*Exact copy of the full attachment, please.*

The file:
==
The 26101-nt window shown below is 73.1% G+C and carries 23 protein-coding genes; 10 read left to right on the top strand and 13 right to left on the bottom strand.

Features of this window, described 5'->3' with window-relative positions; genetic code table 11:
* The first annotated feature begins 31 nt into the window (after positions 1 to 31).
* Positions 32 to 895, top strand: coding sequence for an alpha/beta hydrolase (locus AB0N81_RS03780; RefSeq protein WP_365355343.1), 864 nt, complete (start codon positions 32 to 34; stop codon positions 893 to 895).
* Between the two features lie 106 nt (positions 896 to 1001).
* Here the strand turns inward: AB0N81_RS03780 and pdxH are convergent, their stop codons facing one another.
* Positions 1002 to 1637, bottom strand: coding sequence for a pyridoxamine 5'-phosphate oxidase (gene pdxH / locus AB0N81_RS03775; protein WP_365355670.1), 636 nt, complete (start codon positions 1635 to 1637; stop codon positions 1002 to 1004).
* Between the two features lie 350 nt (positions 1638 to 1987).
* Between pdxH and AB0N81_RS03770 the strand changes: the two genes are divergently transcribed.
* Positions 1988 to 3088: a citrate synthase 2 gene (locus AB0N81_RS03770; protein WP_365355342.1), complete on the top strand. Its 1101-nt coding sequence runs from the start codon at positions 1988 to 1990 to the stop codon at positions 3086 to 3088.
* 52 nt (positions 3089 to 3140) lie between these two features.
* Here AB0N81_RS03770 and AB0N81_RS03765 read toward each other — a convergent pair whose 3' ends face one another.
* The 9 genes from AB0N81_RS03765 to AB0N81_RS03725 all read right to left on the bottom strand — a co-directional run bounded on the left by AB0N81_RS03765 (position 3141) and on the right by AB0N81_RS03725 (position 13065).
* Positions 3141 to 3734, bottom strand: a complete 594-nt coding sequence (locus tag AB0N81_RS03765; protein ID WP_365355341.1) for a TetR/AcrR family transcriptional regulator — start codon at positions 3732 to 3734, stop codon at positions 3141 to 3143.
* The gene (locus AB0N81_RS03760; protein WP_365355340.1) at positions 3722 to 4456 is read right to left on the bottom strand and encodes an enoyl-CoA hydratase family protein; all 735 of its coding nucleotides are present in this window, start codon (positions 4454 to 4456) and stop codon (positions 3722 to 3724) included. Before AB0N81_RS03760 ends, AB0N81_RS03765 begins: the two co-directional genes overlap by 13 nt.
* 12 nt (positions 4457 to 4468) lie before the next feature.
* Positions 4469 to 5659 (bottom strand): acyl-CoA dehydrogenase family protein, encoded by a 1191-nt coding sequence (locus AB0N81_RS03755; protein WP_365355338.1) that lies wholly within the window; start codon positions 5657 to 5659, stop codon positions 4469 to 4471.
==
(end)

The 26101-nt window shown below is 73.1% G+C and carries 23 protein-coding genes; 10 read left to right on the top strand and 13 right to left on the bottom strand.

Features of this window, described 5'->3' with window-relative positions; genetic code table 11:
* The first annotated feature begins 31 nt into the window (after positions 1 to 31).
* Positions 32 to 895, top strand: coding sequence for an alpha/beta hydrolase (locus AB0N81_RS03780; RefSeq protein WP_365355343.1), 864 nt, complete (start codon positions 32 to 34; stop codon positions 893 to 895).
* Between the two features lie 106 nt (positions 896 to 1001).
* Here the strand turns inward: AB0N81_RS03780 and pdxH are convergent, their stop codons facing one another.
* Positions 1002 to 1637, bottom strand: coding sequence for a pyridoxamine 5'-phosphate oxidase (gene pdxH / locus AB0N81_RS03775; protein WP_365355670.1), 636 nt, complete (start codon positions 1635 to 1637; stop codon positions 1002 to 1004).
* Between the two features lie 350 nt (positions 1638 to 1987).
* Between pdxH and AB0N81_RS03770 the strand changes: the two genes are divergently transcribed.
* Positions 1988 to 3088: a citrate synthase 2 gene (locus AB0N81_RS03770; protein WP_365355342.1), complete on the top strand. Its 1101-nt coding sequence runs from the start codon at positions 1988 to 1990 to the stop codon at positions 3086 to 3088.
* 52 nt (positions 3089 to 3140) lie between these two features.
* Here AB0N81_RS03770 and AB0N81_RS03765 read toward each other — a convergent pair whose 3' ends face one another.
* The 9 genes from AB0N81_RS03765 to AB0N81_RS03725 all read right to left on the bottom strand — a co-directional run bounded on the left by AB0N81_RS03765 (position 3141) and on the right by AB0N81_RS03725 (position 13065).
* Positions 3141 to 3734, bottom strand: a complete 594-nt coding sequence (locus tag AB0N81_RS03765; protein ID WP_365355341.1) for a TetR/AcrR family transcriptional regulator — start codon at positions 3732 to 3734, stop codon at positions 3141 to 3143.
* The gene (locus AB0N81_RS03760; protein WP_365355340.1) at positions 3722 to 4456 is read right to left on the bottom strand and encodes an enoyl-CoA hydratase family protein; all 735 of its coding nucleotides are present in this window, start codon (positions 4454 to 4456) and stop codon (positions 3722 to 3724) included. Before AB0N81_RS03760 ends, AB0N81_RS03765 begins: the two co-directional genes overlap by 13 nt.
* 12 nt (positions 4457 to 4468) lie before the next feature.
* Positions 4469 to 5659 (bottom strand): acyl-CoA dehydrogenase family protein, encoded by a 1191-nt coding sequence (locus AB0N81_RS03755; protein WP_365355338.1) that lies wholly within the window; start codon positions 5657 to 5659, stop codon positions 4469 to 4471.